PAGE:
With the closure of bars and restaurants, workers in the foodservice industry are suffering financial losses as their jobs have been put on hold indefinitely. But in the US, citizens have found a way to continuously provide income to displaced workers—using Google Forms and Google Sheets.
Sam Schutte, CEO of Unstoppable Software, initially created a virtual tip jar for himself so he can continue paying workers from the restaurants and bars he regularly frequents. The online spreadsheet simply contained the names of workers and their PayPal or Venmo information. This way, the money goes directly to the individuals.
Emily Gibson, a server from Los Angeles bar, also did the same after seeing virtual tip jars spreading in other areas. She also utilized Zoom, a video conferencing platform where people “can hang out with friends, virtually visit a city you’ve never been to, pick a person and a bar, and then tip the server at that establishment” in a virtual happy hour idea.
As tips help employees make ends meet when daily wages don’t suffice, any amount is crucial especially with the current global health crisis. Jefferson City also has its own virtual tip jar, spearheaded by resident Faith Prenger. Aside from the employees from restaurants, coffee shops, and bars, other service industry workers such as hairdressers and barbers are included too. Other restaurant owners are also transferring 100 percent of sales from gift cards to their employees as a means to support them.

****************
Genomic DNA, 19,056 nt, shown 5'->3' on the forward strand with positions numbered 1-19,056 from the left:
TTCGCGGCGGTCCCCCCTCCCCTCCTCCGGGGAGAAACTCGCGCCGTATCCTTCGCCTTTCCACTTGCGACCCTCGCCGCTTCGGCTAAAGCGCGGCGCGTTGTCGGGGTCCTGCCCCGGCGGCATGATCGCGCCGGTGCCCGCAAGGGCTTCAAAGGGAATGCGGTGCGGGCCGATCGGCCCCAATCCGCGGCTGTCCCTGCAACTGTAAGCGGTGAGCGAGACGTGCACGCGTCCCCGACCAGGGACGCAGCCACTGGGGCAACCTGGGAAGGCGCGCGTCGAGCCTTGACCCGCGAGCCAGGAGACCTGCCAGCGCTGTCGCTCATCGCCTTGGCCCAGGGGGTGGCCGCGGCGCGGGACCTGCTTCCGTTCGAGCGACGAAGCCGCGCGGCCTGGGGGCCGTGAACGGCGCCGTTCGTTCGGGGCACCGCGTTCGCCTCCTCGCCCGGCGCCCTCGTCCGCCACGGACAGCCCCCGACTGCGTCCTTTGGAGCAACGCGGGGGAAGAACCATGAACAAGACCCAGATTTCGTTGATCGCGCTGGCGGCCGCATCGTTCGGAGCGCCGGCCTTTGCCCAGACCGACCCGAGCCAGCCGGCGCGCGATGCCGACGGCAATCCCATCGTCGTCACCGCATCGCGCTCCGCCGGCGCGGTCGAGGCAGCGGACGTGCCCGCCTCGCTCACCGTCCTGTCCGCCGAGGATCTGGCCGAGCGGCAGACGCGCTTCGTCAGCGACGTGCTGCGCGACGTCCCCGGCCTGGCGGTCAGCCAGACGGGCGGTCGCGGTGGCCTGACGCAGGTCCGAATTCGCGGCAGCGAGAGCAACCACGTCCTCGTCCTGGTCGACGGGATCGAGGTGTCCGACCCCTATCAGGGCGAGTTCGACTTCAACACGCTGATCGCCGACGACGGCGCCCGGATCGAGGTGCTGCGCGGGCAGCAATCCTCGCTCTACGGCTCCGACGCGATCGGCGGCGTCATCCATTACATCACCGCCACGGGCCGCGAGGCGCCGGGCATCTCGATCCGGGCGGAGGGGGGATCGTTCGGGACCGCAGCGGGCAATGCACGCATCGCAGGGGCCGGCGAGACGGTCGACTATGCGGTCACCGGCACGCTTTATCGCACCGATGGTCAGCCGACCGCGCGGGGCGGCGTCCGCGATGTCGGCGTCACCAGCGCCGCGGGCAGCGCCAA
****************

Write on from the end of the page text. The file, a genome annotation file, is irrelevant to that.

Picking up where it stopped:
So far, no virtual tipping system has been implemented in the Philippines. But if such an initiative is carried out eventually, will it reach workers across all sectors? Will it address the immediate need of citizens who are forced to deal with unemployment at this time? More importantly, is it safe to assume that all workers have equal access to virtual platforms such as these (no matter how low-tech they may be), given that our living conditions are vastly different from the West?